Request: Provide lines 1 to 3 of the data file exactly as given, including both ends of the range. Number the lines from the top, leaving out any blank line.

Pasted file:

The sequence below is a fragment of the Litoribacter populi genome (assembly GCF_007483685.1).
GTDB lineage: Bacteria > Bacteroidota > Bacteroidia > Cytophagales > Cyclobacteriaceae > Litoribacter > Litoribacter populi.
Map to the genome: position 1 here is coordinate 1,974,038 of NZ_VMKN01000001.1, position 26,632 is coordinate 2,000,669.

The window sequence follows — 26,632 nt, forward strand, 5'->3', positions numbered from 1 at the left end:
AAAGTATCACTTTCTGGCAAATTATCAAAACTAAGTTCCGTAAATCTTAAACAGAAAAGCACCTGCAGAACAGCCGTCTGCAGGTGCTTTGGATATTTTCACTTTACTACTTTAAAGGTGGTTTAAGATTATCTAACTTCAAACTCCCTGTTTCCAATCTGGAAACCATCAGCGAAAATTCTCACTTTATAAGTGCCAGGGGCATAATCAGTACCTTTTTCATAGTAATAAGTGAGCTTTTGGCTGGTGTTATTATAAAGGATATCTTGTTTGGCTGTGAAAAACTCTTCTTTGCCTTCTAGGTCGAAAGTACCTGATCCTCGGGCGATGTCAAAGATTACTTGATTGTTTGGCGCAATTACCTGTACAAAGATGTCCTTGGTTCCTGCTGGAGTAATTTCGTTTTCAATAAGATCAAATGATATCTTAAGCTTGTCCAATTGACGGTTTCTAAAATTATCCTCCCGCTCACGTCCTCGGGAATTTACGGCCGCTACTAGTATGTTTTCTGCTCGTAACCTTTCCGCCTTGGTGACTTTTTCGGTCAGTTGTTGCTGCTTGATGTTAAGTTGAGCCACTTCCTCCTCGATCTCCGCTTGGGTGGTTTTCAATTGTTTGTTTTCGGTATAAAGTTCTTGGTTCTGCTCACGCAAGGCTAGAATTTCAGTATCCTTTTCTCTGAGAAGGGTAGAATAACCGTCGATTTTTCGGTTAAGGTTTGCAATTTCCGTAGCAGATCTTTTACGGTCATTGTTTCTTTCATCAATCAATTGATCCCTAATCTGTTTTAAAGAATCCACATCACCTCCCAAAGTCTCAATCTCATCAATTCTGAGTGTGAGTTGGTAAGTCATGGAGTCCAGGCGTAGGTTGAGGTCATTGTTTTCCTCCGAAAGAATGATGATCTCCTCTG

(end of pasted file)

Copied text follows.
The sequence below is a fragment of the Litoribacter populi genome (assembly GCF_007483685.1).
GTDB lineage: Bacteria > Bacteroidota > Bacteroidia > Cytophagales > Cyclobacteriaceae > Litoribacter > Litoribacter populi.
Map to the genome: position 1 here is coordinate 1,974,038 of NZ_VMKN01000001.1, position 26,632 is coordinate 2,000,669.